The Best Culinary Reads of 2013

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Provence 1970: M.F.K. Fisher, Julia Child, James Beard, and the Reinvention of American Taste by Luke Barr
What happens when culinary icons James Beard, M.F.K. Fisher, Julia Child, Richard Olney, Simone Beck, and Judith Jones find themselves thrown together in one place in a singular moment.

50 Foods:  The Essentials of Good Taste by Edward Behr
An actual food authority who has spent his life tasting, thinking and writing about food in The Art of Eating shares what we should know about 50 iconic foods.  In ten minutes of reading I already learned something.

Cooking from the Heart by John Besh
The very popular New Orleans chef/restauranteur tells his personal culinary story by sharing time spent with his mentors from New Orleans, to the Black Forest to Provence.  The highly photographed nature of the journeys reminds me of the old Time-Life cookbooks and that the best food lessons often are linked to travel and surrender to a place, its rhythms and particular discipline.  Readable and cookable.

Daniel, My French Cuisine by Daniel Boulud but buy it also for the unique essays on The Iconic Sessions by Bill Buford
The great essayist Bill Buford once again brings us into magical yet real moments of cooking with a culinary master.  This time he’s cooking with Daniel and his chefs to recreate iconic French masterpieces of the past. It’s simultaneously past, present, history, future, linguistics, culture, hilarity and failure.  My favorite strictly culinary read of the year. 

LA Son:  My Life, My City, My Food by Roy Choi
What can I say?  I love him and I love this book.  Readable and real.

Inside the California Food Revolution: Thirty Years that Changed our Culinary Consciousness by Joyce Goldstein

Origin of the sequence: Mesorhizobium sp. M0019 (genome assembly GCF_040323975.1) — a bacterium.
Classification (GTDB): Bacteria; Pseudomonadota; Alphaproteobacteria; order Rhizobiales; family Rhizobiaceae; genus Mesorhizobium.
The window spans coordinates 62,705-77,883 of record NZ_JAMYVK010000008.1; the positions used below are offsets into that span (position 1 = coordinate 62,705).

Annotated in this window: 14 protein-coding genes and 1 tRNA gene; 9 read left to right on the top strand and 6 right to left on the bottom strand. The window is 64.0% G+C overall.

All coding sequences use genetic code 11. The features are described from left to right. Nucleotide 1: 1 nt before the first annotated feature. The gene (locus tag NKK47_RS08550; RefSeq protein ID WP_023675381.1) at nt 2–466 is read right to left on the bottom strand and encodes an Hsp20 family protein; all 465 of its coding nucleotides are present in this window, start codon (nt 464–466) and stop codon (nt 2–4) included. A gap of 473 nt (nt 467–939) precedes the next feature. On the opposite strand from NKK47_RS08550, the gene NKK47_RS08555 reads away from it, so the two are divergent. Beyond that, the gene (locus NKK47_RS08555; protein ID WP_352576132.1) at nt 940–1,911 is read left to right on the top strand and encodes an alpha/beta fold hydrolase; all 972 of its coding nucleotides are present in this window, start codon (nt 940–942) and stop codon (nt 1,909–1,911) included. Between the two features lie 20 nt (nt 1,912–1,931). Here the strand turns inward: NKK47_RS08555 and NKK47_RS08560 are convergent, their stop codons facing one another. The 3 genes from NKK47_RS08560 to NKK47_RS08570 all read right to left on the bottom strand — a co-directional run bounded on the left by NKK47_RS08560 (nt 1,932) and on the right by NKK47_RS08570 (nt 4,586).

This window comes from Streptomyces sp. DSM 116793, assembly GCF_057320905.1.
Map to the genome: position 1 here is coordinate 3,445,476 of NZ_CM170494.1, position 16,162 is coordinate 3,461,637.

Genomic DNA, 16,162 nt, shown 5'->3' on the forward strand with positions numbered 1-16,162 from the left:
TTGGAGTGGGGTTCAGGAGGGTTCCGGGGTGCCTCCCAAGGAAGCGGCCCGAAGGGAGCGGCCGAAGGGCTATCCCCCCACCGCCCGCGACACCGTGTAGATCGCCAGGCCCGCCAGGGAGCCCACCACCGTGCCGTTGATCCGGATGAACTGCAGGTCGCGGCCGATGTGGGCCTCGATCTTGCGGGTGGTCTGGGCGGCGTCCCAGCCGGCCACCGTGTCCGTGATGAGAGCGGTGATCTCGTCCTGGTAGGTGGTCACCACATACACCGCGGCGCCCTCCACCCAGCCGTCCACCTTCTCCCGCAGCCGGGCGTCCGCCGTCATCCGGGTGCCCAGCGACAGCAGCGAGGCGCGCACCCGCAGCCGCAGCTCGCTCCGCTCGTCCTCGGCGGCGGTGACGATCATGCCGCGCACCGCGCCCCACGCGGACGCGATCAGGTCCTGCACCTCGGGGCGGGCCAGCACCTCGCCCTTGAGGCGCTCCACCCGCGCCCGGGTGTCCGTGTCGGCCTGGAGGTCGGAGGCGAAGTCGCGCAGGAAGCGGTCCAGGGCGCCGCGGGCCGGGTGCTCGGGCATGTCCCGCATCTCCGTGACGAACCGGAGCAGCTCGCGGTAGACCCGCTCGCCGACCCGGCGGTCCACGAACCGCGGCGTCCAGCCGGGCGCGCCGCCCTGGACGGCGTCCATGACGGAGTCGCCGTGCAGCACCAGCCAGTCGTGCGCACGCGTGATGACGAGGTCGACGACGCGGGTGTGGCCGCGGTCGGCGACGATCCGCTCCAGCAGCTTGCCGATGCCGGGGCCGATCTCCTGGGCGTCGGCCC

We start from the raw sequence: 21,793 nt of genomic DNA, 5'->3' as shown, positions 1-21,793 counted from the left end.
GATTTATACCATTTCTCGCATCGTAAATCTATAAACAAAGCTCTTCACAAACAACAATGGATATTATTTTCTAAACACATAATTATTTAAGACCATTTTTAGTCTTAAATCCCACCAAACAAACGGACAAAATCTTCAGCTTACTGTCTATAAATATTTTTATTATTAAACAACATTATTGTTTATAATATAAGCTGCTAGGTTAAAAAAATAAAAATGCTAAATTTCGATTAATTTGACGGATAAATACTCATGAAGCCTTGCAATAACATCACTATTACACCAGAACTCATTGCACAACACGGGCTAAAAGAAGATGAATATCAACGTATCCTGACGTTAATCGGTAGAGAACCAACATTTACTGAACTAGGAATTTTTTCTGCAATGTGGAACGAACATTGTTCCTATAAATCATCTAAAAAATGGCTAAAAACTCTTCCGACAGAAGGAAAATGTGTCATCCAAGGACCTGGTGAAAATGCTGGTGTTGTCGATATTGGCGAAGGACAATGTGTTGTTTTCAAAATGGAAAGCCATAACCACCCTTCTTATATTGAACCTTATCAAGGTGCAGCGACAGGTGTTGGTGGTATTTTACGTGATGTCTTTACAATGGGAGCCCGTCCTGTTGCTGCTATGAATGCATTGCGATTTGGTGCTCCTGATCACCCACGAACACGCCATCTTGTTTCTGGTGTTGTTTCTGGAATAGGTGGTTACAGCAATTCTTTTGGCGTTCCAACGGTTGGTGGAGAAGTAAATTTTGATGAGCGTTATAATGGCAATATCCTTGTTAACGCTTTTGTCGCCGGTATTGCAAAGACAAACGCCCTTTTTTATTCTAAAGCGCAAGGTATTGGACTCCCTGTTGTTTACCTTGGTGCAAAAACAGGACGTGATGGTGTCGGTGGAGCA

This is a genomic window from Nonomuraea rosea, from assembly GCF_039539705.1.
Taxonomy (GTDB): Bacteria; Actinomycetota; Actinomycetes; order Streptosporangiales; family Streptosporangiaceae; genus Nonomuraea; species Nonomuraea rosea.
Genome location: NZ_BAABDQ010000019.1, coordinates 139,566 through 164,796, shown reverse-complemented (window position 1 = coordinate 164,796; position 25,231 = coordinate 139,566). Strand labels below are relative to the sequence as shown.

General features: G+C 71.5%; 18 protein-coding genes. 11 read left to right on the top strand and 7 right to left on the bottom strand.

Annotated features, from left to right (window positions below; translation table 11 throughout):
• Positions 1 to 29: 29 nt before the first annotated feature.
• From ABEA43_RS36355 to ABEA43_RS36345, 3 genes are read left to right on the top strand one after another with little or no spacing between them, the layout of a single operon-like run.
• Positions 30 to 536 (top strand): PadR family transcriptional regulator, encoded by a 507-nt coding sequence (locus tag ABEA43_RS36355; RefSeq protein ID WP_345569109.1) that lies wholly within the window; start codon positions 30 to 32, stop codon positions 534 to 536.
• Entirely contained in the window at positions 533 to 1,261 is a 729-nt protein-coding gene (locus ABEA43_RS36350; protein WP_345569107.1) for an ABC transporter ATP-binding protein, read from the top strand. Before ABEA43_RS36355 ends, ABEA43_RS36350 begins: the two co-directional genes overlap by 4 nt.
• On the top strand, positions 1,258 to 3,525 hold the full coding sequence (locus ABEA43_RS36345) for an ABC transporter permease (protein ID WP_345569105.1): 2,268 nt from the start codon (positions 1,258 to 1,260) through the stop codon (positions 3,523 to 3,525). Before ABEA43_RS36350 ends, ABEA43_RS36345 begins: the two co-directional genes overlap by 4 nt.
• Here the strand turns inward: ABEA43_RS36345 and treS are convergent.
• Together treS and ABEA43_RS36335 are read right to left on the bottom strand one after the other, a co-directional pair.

The history of that culinary wave called “California Cuisine” and the “why” of it’s lasting importance.  A book that gives perspective on what is happening now.

A Thousand Hills to Heaven: Love, Hope and a Restaurant in Rwanda by Josh Ruxin
A remarkable couple commit to a country struggling forward from horror.  Their NGO work leads them to open “Heaven”, a restaurant in Kigali as a tool to create economic development.

The Drunken Botanist by Amy Stewart
The plants behind that drink you love.  Amy’s a genius at what she does.

Mastering the Art of Soviet Cooking by Anya Von Bremzen
Perhaps the most fascinating and complex of any culinary memoir I’ve read.  It’s an exploration of the political and culinary history of the Soviet Union seen through the eyes of a gifted food writer and her mother who both lived it.

One Souffle at a Time by Anne Willan
Founder of La Varenne Cooking School in Paris then Burgundy, Anne share stories of coming into her own mentored by the likes of Julia Child, Simone Beck James Beard and Craig Claiborne. It’s a absorbing look at a woman carving out a career during a time when finding a husband was on most women’s minds.